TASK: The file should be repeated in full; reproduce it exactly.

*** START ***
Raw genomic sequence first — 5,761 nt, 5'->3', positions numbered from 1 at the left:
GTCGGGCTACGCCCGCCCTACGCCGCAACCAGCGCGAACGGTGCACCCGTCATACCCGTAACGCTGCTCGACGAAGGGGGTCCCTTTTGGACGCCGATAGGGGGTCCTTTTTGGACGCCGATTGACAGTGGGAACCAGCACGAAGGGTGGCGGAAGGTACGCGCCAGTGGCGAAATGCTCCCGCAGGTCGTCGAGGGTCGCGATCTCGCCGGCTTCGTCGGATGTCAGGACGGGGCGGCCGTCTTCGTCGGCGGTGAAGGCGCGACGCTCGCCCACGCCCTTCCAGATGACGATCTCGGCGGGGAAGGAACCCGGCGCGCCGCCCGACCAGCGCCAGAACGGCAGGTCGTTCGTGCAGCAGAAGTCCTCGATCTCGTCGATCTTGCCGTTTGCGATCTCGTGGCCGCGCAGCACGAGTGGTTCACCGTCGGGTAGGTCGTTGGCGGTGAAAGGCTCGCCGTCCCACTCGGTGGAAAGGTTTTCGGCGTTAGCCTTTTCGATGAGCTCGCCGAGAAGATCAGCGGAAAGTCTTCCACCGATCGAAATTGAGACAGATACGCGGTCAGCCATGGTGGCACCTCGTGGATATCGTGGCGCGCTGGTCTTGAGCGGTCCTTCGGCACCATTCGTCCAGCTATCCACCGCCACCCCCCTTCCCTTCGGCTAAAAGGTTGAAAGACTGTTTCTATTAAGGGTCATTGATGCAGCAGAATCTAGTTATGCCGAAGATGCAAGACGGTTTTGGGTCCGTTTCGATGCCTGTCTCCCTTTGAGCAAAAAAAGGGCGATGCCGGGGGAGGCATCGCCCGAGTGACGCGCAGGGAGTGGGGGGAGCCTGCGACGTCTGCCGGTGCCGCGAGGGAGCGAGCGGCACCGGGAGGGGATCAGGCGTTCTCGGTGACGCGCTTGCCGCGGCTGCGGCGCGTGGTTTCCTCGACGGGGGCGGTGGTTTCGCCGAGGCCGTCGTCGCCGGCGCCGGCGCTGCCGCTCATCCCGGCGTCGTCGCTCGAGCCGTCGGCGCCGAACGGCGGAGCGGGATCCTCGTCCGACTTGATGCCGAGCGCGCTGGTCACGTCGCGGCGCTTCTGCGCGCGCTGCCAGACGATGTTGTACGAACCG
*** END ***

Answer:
Raw genomic sequence first — 5,761 nt, 5'->3', positions numbered from 1 at the left:
GTCGGGCTACGCCCGCCCTACGCCGCAACCAGCGCGAACGGTGCACCCGTCATACCCGTAACGCTGCTCGACGAAGGGGGTCCCTTTTGGACGCCGATAGGGGGTCCTTTTTGGACGCCGATTGACAGTGGGAACCAGCACGAAGGGTGGCGGAAGGTACGCGCCAGTGGCGAAATGCTCCCGCAGGTCGTCGAGGGTCGCGATCTCGCCGGCTTCGTCGGATGTCAGGACGGGGCGGCCGTCTTCGTCGGCGGTGAAGGCGCGACGCTCGCCCACGCCCTTCCAGATGACGATCTCGGCGGGGAAGGAACCCGGCGCGCCGCCCGACCAGCGCCAGAACGGCAGGTCGTTCGTGCAGCAGAAGTCCTCGATCTCGTCGATCTTGCCGTTTGCGATCTCGTGGCCGCGCAGCACGAGTGGTTCACCGTCGGGTAGGTCGTTGGCGGTGAAAGGCTCGCCGTCCCACTCGGTGGAAAGGTTTTCGGCGTTAGCCTTTTCGATGAGCTCGCCGAGAAGATCAGCGGAAAGTCTTCCACCGATCGAAATTGAGACAGATACGCGGTCAGCCATGGTGGCACCTCGTGGATATCGTGGCGCGCTGGTCTTGAGCGGTCCTTCGGCACCATTCGTCCAGCTATCCACCGCCACCCCCCTTCCCTTCGGCTAAAAGGTTGAAAGACTGTTTCTATTAAGGGTCATTGATGCAGCAGAATCTAGTTATGCCGAAGATGCAAGACGGTTTTGGGTCCGTTTCGATGCCTGTCTCCCTTTGAGCAAAAAAAGGGCGATGCCGGGGGAGGCATCGCCCGAGTGACGCGCAGGGAGTGGGGGGAGCCTGCGACGTCTGCCGGTGCCGCGAGGGAGCGAGCGGCACCGGGAGGGGATCAGGCGTTCTCGGTGACGCGCTTGCCGCGGCTGCGGCGCGTGGTTTCCTCGACGGGGGCGGTGGTTTCGCCGAGGCCGTCGTCGCCGGCGCCGGCGCTGCCGCTCATCCCGGCGTCGTCGCTCGAGCCGTCGGCGCCGAACGGCGGAGCGGGATCCTCGTCCGACTTGATGCCGAGCGCGCTGGTCACGTCGCGGCGCTTCTGCGCGCGCTGCCAGACGATGTTGTACGAACCG